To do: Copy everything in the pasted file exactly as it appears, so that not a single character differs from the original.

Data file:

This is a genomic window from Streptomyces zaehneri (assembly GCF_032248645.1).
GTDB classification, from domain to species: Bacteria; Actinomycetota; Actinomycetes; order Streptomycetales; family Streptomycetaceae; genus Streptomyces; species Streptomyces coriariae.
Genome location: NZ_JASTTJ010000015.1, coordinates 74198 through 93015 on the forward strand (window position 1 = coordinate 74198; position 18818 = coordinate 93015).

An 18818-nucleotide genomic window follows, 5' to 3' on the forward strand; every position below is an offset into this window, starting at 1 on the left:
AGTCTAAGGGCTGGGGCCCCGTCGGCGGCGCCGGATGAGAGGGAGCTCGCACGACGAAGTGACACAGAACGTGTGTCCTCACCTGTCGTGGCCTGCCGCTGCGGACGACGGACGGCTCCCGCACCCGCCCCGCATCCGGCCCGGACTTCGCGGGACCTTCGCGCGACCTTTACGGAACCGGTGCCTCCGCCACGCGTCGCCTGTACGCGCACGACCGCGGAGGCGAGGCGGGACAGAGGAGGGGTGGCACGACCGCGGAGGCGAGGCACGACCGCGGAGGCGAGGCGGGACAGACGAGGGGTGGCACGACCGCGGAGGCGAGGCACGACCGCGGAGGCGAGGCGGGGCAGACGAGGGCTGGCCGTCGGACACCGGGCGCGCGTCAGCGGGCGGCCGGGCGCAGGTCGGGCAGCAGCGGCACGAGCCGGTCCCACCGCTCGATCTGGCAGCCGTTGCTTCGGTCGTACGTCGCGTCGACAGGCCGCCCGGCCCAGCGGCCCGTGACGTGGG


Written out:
This is a genomic window from Streptomyces zaehneri (assembly GCF_032248645.1).
GTDB classification, from domain to species: Bacteria; Actinomycetota; Actinomycetes; order Streptomycetales; family Streptomycetaceae; genus Streptomyces; species Streptomyces coriariae.
Genome location: NZ_JASTTJ010000015.1, coordinates 74198 through 93015 on the forward strand (window position 1 = coordinate 74198; position 18818 = coordinate 93015).

An 18818-nucleotide genomic window follows, 5' to 3' on the forward strand; every position below is an offset into this window, starting at 1 on the left:
AGTCTAAGGGCTGGGGCCCCGTCGGCGGCGCCGGATGAGAGGGAGCTCGCACGACGAAGTGACACAGAACGTGTGTCCTCACCTGTCGTGGCCTGCCGCTGCGGACGACGGACGGCTCCCGCACCCGCCCCGCATCCGGCCCGGACTTCGCGGGACCTTCGCGCGACCTTTACGGAACCGGTGCCTCCGCCACGCGTCGCCTGTACGCGCACGACCGCGGAGGCGAGGCGGGACAGAGGAGGGGTGGCACGACCGCGGAGGCGAGGCACGACCGCGGAGGCGAGGCGGGACAGACGAGGGGTGGCACGACCGCGGAGGCGAGGCACGACCGCGGAGGCGAGGCGGGGCAGACGAGGGCTGGCCGTCGGACACCGGGCGCGCGTCAGCGGGCGGCCGGGCGCAGGTCGGGCAGCAGCGGCACGAGCCGGTCCCACCGCTCGATCTGGCAGCCGTTGCTTCGGTCGTACGTCGCGTCGACAGGCCGCCCGGCCCAGCGGCCCGTGACGTGGG